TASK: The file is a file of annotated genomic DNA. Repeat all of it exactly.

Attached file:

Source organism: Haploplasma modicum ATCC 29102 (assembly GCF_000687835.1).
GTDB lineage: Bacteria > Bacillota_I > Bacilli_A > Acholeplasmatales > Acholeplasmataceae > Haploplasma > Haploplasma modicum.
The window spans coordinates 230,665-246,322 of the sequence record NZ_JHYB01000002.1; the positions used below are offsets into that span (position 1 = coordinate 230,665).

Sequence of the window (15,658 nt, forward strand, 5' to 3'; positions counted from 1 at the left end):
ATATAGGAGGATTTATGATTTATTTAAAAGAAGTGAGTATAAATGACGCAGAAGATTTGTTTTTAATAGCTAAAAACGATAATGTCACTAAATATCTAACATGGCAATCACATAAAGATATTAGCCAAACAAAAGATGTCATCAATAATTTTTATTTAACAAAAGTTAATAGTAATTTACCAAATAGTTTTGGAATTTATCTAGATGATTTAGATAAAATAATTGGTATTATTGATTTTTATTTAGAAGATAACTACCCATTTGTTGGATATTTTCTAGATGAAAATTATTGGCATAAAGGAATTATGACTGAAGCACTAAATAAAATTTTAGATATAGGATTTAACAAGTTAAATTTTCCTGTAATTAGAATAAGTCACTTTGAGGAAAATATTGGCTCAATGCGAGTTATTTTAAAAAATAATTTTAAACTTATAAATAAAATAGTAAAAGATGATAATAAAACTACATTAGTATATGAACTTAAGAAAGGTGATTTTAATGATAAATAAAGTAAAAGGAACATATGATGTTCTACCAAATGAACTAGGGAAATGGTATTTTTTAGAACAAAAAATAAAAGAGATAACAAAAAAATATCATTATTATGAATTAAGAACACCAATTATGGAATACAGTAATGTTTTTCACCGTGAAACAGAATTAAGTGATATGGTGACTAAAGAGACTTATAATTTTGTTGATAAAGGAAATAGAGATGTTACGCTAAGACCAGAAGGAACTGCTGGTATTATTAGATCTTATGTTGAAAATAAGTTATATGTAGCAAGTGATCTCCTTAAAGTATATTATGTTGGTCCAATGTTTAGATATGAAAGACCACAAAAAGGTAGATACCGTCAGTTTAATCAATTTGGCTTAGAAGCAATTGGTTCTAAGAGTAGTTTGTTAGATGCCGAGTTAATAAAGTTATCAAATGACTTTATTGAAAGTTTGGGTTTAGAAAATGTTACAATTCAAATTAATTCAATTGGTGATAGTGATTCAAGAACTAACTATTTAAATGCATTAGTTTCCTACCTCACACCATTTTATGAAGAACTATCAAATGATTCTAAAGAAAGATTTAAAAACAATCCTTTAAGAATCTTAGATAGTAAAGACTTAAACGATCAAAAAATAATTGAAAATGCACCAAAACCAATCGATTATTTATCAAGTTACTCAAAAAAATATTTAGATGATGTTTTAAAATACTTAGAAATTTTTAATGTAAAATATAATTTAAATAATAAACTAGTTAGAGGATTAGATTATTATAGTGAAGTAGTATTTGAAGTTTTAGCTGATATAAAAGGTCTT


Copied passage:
Source organism: Haploplasma modicum ATCC 29102 (assembly GCF_000687835.1).
GTDB lineage: Bacteria > Bacillota_I > Bacilli_A > Acholeplasmatales > Acholeplasmataceae > Haploplasma > Haploplasma modicum.
The window spans coordinates 230,665-246,322 of the sequence record NZ_JHYB01000002.1; the positions used below are offsets into that span (position 1 = coordinate 230,665).

Sequence of the window (15,658 nt, forward strand, 5' to 3'; positions counted from 1 at the left end):
ATATAGGAGGATTTATGATTTATTTAAAAGAAGTGAGTATAAATGACGCAGAAGATTTGTTTTTAATAGCTAAAAACGATAATGTCACTAAATATCTAACATGGCAATCACATAAAGATATTAGCCAAACAAAAGATGTCATCAATAATTTTTATTTAACAAAAGTTAATAGTAATTTACCAAATAGTTTTGGAATTTATCTAGATGATTTAGATAAAATAATTGGTATTATTGATTTTTATTTAGAAGATAACTACCCATTTGTTGGATATTTTCTAGATGAAAATTATTGGCATAAAGGAATTATGACTGAAGCACTAAATAAAATTTTAGATATAGGATTTAACAAGTTAAATTTTCCTGTAATTAGAATAAGTCACTTTGAGGAAAATATTGGCTCAATGCGAGTTATTTTAAAAAATAATTTTAAACTTATAAATAAAATAGTAAAAGATGATAATAAAACTACATTAGTATATGAACTTAAGAAAGGTGATTTTAATGATAAATAAAGTAAAAGGAACATATGATGTTCTACCAAATGAACTAGGGAAATGGTATTTTTTAGAACAAAAAATAAAAGAGATAACAAAAAAATATCATTATTATGAATTAAGAACACCAATTATGGAATACAGTAATGTTTTTCACCGTGAAACAGAATTAAGTGATATGGTGACTAAAGAGACTTATAATTTTGTTGATAAAGGAAATAGAGATGTTACGCTAAGACCAGAAGGAACTGCTGGTATTATTAGATCTTATGTTGAAAATAAGTTATATGTAGCAAGTGATCTCCTTAAAGTATATTATGTTGGTCCAATGTTTAGATATGAAAGACCACAAAAAGGTAGATACCGTCAGTTTAATCAATTTGGCTTAGAAGCAATTGGTTCTAAGAGTAGTTTGTTAGATGCCGAGTTAATAAAGTTATCAAATGACTTTATTGAAAGTTTGGGTTTAGAAAATGTTACAATTCAAATTAATTCAATTGGTGATAGTGATTCAAGAACTAACTATTTAAATGCATTAGTTTCCTACCTCACACCATTTTATGAAGAACTATCAAATGATTCTAAAGAAAGATTTAAAAACAATCCTTTAAGAATCTTAGATAGTAAAGACTTAAACGATCAAAAAATAATTGAAAATGCACCAAAACCAATCGATTATTTATCAAGTTACTCAAAAAAATATTTAGATGATGTTTTAAAATACTTAGAAATTTTTAATGTAAAATATAATTTAAATAATAAACTAGTTAGAGGATTAGATTATTATAGTGAAGTAGTATTTGAAGTTTTAGCTGATATAAAAGGTCTT